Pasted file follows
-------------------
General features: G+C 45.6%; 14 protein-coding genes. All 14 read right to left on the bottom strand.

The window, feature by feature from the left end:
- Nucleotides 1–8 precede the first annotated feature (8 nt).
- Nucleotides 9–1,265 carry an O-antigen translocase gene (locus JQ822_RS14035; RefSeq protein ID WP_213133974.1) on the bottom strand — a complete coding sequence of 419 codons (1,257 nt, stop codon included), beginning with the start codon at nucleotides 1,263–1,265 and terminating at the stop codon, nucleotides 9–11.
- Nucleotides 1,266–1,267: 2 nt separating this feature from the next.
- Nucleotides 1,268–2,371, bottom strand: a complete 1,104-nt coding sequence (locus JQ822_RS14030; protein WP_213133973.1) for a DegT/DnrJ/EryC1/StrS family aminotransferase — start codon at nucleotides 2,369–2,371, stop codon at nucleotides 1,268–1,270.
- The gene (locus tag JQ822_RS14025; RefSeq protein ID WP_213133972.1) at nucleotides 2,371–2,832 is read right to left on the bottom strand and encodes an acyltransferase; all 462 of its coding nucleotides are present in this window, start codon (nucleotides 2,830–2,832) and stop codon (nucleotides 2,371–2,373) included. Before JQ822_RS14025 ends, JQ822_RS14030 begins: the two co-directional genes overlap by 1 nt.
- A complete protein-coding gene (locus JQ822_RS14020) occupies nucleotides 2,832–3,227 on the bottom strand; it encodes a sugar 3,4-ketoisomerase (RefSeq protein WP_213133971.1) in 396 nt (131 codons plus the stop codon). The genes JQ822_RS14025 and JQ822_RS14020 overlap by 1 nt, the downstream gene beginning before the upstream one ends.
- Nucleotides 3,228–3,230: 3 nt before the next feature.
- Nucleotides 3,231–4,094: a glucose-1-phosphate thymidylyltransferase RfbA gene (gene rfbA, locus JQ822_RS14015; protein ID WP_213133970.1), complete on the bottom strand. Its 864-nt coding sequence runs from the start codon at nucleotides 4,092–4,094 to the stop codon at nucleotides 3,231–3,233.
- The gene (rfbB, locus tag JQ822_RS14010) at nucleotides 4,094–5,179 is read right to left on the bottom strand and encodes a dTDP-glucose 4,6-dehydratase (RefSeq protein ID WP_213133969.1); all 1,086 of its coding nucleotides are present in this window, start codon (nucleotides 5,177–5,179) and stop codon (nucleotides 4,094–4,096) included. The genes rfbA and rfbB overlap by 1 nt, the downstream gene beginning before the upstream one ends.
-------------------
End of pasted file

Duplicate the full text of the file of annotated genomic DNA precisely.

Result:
General features: G+C 45.6%; 14 protein-coding genes. All 14 read right to left on the bottom strand.

The window, feature by feature from the left end:
- Nucleotides 1–8 precede the first annotated feature (8 nt).
- Nucleotides 9–1,265 carry an O-antigen translocase gene (locus JQ822_RS14035; RefSeq protein ID WP_213133974.1) on the bottom strand — a complete coding sequence of 419 codons (1,257 nt, stop codon included), beginning with the start codon at nucleotides 1,263–1,265 and terminating at the stop codon, nucleotides 9–11.
- Nucleotides 1,266–1,267: 2 nt separating this feature from the next.
- Nucleotides 1,268–2,371, bottom strand: a complete 1,104-nt coding sequence (locus JQ822_RS14030; protein WP_213133973.1) for a DegT/DnrJ/EryC1/StrS family aminotransferase — start codon at nucleotides 2,369–2,371, stop codon at nucleotides 1,268–1,270.
- The gene (locus tag JQ822_RS14025; RefSeq protein ID WP_213133972.1) at nucleotides 2,371–2,832 is read right to left on the bottom strand and encodes an acyltransferase; all 462 of its coding nucleotides are present in this window, start codon (nucleotides 2,830–2,832) and stop codon (nucleotides 2,371–2,373) included. Before JQ822_RS14025 ends, JQ822_RS14030 begins: the two co-directional genes overlap by 1 nt.
- A complete protein-coding gene (locus JQ822_RS14020) occupies nucleotides 2,832–3,227 on the bottom strand; it encodes a sugar 3,4-ketoisomerase (RefSeq protein WP_213133971.1) in 396 nt (131 codons plus the stop codon). The genes JQ822_RS14025 and JQ822_RS14020 overlap by 1 nt, the downstream gene beginning before the upstream one ends.
- Nucleotides 3,228–3,230: 3 nt before the next feature.
- Nucleotides 3,231–4,094: a glucose-1-phosphate thymidylyltransferase RfbA gene (gene rfbA, locus JQ822_RS14015; protein ID WP_213133970.1), complete on the bottom strand. Its 864-nt coding sequence runs from the start codon at nucleotides 4,092–4,094 to the stop codon at nucleotides 3,231–3,233.
- The gene (rfbB, locus tag JQ822_RS14010) at nucleotides 4,094–5,179 is read right to left on the bottom strand and encodes a dTDP-glucose 4,6-dehydratase (RefSeq protein ID WP_213133969.1); all 1,086 of its coding nucleotides are present in this window, start codon (nucleotides 5,177–5,179) and stop codon (nucleotides 4,094–4,096) included. The genes rfbA and rfbB overlap by 1 nt, the downstream gene beginning before the upstream one ends.